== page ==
Come, Selfish Grown-Up, quit the place,You Pessimist, depart!
  • 883.  
    Got a sliver in my hand
    An' it hurt t' beat the band,An' got white around it, too;
  • 884.  
    GARDENING is hardening
    In every way you view it;It makes a fellow hustle,
  • 885.  
    Until she died we never knew
    The beauty of our faith in God.We'd seen the summer roses nod
  • 886.  
    Get through breakfast an' make my bed,And Mother says: 'Marjorie, run ahead!
  • 887.  
    fight worth while on this good old earth
    Isn't the fight for a hoard of gold IIt isn't the fight to increase your worth
  • 888.  
    re's the better view;
    'My best I've yet to do.'
  • 889.  
    'Twas not enough to cleanse his feetOf dirt they'd gathered in the street;
  • 890.  
    they wore,
    The winter caps that covered ears Are put away, and no more tears
  • 891.  
    He will not come to him this year with all his old-time joy,
    An imitation Santa Claus must serve his little boy; Last year he heard the reindeers paw the roof above his head,
  • 892.  
    You can buy, if you've got money, all you need to drink and eat,
    You can pay for bread and honey, and can keep your palate sweet. But when trouble comes to fret you, and when sorrow comes your way,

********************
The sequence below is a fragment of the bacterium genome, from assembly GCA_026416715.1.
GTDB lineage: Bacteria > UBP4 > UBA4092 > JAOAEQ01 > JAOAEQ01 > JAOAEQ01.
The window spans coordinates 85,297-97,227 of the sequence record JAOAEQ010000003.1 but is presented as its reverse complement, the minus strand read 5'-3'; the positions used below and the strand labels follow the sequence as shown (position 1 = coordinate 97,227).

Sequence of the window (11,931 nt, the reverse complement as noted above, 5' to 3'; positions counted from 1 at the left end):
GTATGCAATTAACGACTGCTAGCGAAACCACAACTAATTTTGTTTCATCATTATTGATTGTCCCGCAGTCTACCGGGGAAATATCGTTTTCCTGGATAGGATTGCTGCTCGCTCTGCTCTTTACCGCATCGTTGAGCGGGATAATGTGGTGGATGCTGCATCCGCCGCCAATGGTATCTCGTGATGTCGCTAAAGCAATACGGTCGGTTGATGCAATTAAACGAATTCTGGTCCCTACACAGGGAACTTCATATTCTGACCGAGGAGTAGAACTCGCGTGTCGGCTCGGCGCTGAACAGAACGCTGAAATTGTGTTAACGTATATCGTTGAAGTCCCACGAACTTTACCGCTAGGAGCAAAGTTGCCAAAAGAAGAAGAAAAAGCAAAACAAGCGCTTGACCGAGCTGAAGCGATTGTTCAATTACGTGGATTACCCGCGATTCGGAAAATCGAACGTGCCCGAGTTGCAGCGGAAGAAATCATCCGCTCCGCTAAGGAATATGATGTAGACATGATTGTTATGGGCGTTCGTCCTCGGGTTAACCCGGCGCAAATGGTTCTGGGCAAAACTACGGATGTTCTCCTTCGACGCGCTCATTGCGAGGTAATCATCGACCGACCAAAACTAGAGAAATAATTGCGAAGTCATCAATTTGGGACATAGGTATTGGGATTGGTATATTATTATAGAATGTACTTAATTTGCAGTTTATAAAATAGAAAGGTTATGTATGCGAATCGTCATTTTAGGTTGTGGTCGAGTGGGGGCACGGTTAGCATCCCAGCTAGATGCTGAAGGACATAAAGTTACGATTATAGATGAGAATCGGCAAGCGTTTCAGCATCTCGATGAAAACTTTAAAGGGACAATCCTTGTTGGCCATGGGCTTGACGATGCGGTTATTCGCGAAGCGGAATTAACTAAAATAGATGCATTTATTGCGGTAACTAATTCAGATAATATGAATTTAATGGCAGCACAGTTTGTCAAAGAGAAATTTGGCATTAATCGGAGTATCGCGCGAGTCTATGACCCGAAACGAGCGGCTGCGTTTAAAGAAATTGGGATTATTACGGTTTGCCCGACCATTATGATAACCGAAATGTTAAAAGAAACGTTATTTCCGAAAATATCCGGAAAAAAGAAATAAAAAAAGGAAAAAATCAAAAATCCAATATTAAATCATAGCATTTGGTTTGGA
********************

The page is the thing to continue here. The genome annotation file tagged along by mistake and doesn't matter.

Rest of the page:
• 893.  
    A warship and a woman's hat
    Are just alike, I state,They 're big and ugly, cost a heap,
  • 894.  
    The skies are blue and the sun is out
    and the grass is green and soft And the old charm's back in the apple tree
  • 895.  
    Rough be the road and long,
    Steep be the hills ahead, Grant that my faith be strong,
  • 896.  
    They spoke it bravely, grimly, in their darkest hours of doubt;
    They spoke it when their hope was low and when their strength gave out;We heard it from the dying in those troubled days now gone,
  • 897.  
    Last year he wanted building blocks,
    And picture books and toys,A saddle horse that gayly rocks,
  • 898.  
    You may talk of stylish raiment,
    You may boast your broadcloth fine,And the price you gave in payment
  • 899.  
    I'd like to leave but daffodills
    to mark my little way, To leave but tulips red and white
  • 900.  
    He was down and out, and his pluck was gone,
    And he said to me in a gloomy way:'I've wasted my chances, one by one,
Total 945 poems written by Edgar Albert Guest